Erdoğan’s months of long knives on the way to the Turkish constitutional referendum

In the last months the Turkish regime has carried out a strategy of silencing the “No” referendum campaigners axed on five targets (political opposition, Kurds, media, intellectuals and security agencies) to pave the way towards a strengthened authoritarian rule.


The ranks are tightening few days ahead of the referendum on the proposed constitutional changes in Turkey, which will be held on Sunday April 16, 2017 and in which more than 55 million Turkish citizens and 2 million Turkish living abroad will be called to the polls to decide on the country’s form of government. Thus, Turkish electorate is assisting to the last spurs of an electoral campaign characterized by an extremely unequal representation of the two opposing sides.


Put under pressure since last July’s coup attempt, the regime of Recep Tayyip Erdoğan pushed to consolidate its leadership by passing this constitutional referendum. The stakes are very high for Erdoğan and his fellows, who have struggled in the last months to silence the “No” opposition without spraying blood on his hands. The chosen strategy is the one of silencing and hindering the opposition’s electoral campaign and is focused on five pillars: the political opposition, the Kurds, and the non-aligned media, intellectuals and national security agencies. The current events give a glimpse of what is likely to happen after the referendum if the “Yes” wins: the soft killing the liberal democracy and pluralism in the civil society.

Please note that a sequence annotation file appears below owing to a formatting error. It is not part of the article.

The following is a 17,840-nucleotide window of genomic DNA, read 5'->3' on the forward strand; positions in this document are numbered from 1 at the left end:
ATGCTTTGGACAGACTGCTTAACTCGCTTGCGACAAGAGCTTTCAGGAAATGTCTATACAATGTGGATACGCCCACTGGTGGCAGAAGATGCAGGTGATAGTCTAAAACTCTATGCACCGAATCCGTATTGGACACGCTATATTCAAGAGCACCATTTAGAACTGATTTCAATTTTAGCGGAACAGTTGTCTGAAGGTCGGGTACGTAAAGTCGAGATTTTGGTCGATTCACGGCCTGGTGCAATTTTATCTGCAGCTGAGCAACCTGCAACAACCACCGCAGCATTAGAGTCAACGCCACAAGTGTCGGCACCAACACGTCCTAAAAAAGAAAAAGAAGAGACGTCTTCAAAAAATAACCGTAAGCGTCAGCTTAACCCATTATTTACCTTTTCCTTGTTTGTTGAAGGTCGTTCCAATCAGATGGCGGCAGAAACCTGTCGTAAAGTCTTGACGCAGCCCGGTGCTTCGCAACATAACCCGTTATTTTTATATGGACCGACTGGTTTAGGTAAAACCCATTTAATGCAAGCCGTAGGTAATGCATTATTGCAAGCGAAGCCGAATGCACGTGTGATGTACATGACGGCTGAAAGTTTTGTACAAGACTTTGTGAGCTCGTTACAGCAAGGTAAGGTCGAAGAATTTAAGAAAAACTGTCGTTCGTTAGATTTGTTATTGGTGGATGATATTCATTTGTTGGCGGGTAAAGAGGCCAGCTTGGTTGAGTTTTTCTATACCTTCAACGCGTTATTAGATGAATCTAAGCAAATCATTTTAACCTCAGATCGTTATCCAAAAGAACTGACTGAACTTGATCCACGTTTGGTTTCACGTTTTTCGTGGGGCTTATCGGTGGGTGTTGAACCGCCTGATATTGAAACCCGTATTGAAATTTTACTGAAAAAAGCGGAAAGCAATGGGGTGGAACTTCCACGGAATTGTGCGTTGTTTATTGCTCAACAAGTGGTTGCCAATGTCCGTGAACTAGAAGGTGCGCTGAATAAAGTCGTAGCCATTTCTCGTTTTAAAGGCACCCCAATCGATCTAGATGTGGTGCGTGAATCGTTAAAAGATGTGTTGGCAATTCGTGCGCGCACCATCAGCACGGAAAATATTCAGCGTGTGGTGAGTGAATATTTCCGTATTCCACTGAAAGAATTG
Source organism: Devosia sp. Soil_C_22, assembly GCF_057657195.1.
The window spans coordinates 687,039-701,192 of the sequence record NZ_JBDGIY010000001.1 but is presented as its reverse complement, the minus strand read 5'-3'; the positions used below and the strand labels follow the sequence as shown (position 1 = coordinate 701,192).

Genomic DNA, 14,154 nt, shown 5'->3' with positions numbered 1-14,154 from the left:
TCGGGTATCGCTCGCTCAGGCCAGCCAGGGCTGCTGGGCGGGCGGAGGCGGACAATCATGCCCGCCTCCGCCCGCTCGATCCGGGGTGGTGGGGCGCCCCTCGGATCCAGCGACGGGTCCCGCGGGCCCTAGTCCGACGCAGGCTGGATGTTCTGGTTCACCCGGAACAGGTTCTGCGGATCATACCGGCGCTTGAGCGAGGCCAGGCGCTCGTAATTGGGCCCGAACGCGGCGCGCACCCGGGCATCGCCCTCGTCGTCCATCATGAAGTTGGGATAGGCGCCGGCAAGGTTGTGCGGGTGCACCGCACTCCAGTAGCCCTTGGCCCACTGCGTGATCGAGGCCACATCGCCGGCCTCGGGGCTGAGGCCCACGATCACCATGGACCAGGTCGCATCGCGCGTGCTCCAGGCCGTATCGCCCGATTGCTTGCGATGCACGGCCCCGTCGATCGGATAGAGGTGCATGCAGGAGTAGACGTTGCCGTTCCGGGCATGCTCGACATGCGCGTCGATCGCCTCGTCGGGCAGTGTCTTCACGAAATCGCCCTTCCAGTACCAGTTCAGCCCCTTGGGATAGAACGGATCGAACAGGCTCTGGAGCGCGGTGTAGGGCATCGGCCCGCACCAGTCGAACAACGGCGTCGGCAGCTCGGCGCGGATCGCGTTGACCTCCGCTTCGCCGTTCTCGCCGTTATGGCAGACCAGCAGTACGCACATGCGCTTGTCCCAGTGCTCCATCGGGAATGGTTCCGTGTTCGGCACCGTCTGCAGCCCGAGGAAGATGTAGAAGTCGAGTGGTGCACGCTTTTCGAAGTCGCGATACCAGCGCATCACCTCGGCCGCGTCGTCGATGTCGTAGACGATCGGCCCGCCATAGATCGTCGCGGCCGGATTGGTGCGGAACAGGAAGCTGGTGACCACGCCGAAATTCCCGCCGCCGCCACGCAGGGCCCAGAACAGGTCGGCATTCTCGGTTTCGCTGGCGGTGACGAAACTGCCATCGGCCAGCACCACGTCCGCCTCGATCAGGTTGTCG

The competition for the votes is fought between two sides: on one side President Erdoğan’s conservative Justice and Development Party (AKP), owning parliamentary majority and supported by the Nationalist Movement Party (MHP) and on the other side the “No” galaxy formed by nationalist dissidents of the MHP, the secular Republican People’s Party (CHP) and the Kurdish Peoples’ Democratic Party (HDP). The Turkish Army, which traditionally stands to protect the country from any attempt to dismantle Atatürk's heritage, does not figure as a major opponent as it has been weakened by repeated purges since July’s putsch.